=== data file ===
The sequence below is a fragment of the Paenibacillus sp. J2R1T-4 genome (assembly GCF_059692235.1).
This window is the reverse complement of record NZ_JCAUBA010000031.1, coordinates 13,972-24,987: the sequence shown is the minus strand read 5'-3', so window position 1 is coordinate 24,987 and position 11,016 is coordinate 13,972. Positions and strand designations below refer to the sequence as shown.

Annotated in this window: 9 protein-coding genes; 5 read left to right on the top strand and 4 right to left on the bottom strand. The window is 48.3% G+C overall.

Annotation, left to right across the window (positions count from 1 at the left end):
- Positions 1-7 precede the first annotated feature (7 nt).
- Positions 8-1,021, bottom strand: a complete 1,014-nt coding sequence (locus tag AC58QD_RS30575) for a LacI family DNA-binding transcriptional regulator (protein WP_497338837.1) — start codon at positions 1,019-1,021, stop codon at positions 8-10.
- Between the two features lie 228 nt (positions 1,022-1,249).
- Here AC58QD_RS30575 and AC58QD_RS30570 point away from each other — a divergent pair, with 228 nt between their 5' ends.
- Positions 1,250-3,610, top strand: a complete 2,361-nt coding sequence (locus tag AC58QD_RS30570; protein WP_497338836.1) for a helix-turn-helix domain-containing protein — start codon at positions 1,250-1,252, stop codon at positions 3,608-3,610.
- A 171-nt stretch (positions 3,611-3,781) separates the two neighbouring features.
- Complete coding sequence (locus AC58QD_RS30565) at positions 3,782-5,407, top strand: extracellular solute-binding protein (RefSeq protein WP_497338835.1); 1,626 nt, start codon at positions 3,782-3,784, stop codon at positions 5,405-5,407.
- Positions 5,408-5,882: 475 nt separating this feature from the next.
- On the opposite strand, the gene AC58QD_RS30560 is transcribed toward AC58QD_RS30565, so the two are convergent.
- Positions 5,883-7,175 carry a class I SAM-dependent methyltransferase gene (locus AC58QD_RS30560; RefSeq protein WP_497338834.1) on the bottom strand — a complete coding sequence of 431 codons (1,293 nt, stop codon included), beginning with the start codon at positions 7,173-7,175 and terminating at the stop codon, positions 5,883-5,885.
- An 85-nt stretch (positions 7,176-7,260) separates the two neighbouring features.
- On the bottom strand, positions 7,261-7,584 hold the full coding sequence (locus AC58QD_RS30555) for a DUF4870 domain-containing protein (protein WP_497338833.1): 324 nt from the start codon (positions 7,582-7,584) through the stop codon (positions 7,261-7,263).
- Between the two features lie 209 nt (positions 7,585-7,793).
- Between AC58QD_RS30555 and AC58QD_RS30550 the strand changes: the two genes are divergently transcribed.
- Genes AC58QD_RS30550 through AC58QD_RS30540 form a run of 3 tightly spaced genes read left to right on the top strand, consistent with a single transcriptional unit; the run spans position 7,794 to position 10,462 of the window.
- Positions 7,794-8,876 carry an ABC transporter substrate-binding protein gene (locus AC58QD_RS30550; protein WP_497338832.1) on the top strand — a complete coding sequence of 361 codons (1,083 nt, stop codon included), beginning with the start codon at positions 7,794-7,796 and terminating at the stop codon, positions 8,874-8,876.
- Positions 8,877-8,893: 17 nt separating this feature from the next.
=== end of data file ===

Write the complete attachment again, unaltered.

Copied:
The sequence below is a fragment of the Paenibacillus sp. J2R1T-4 genome (assembly GCF_059692235.1).
This window is the reverse complement of record NZ_JCAUBA010000031.1, coordinates 13,972-24,987: the sequence shown is the minus strand read 5'-3', so window position 1 is coordinate 24,987 and position 11,016 is coordinate 13,972. Positions and strand designations below refer to the sequence as shown.

Annotated in this window: 9 protein-coding genes; 5 read left to right on the top strand and 4 right to left on the bottom strand. The window is 48.3% G+C overall.

Annotation, left to right across the window (positions count from 1 at the left end):
- Positions 1-7 precede the first annotated feature (7 nt).
- Positions 8-1,021, bottom strand: a complete 1,014-nt coding sequence (locus tag AC58QD_RS30575) for a LacI family DNA-binding transcriptional regulator (protein WP_497338837.1) — start codon at positions 1,019-1,021, stop codon at positions 8-10.
- Between the two features lie 228 nt (positions 1,022-1,249).
- Here AC58QD_RS30575 and AC58QD_RS30570 point away from each other — a divergent pair, with 228 nt between their 5' ends.
- Positions 1,250-3,610, top strand: a complete 2,361-nt coding sequence (locus tag AC58QD_RS30570; protein WP_497338836.1) for a helix-turn-helix domain-containing protein — start codon at positions 1,250-1,252, stop codon at positions 3,608-3,610.
- A 171-nt stretch (positions 3,611-3,781) separates the two neighbouring features.
- Complete coding sequence (locus AC58QD_RS30565) at positions 3,782-5,407, top strand: extracellular solute-binding protein (RefSeq protein WP_497338835.1); 1,626 nt, start codon at positions 3,782-3,784, stop codon at positions 5,405-5,407.
- Positions 5,408-5,882: 475 nt separating this feature from the next.
- On the opposite strand, the gene AC58QD_RS30560 is transcribed toward AC58QD_RS30565, so the two are convergent.
- Positions 5,883-7,175 carry a class I SAM-dependent methyltransferase gene (locus AC58QD_RS30560; RefSeq protein WP_497338834.1) on the bottom strand — a complete coding sequence of 431 codons (1,293 nt, stop codon included), beginning with the start codon at positions 7,173-7,175 and terminating at the stop codon, positions 5,883-5,885.
- An 85-nt stretch (positions 7,176-7,260) separates the two neighbouring features.
- On the bottom strand, positions 7,261-7,584 hold the full coding sequence (locus AC58QD_RS30555) for a DUF4870 domain-containing protein (protein WP_497338833.1): 324 nt from the start codon (positions 7,582-7,584) through the stop codon (positions 7,261-7,263).
- Between the two features lie 209 nt (positions 7,585-7,793).
- Between AC58QD_RS30555 and AC58QD_RS30550 the strand changes: the two genes are divergently transcribed.
- Genes AC58QD_RS30550 through AC58QD_RS30540 form a run of 3 tightly spaced genes read left to right on the top strand, consistent with a single transcriptional unit; the run spans position 7,794 to position 10,462 of the window.
- Positions 7,794-8,876 carry an ABC transporter substrate-binding protein gene (locus AC58QD_RS30550; protein WP_497338832.1) on the top strand — a complete coding sequence of 361 codons (1,083 nt, stop codon included), beginning with the start codon at positions 7,794-7,796 and terminating at the stop codon, positions 8,874-8,876.
- Positions 8,877-8,893: 17 nt separating this feature from the next.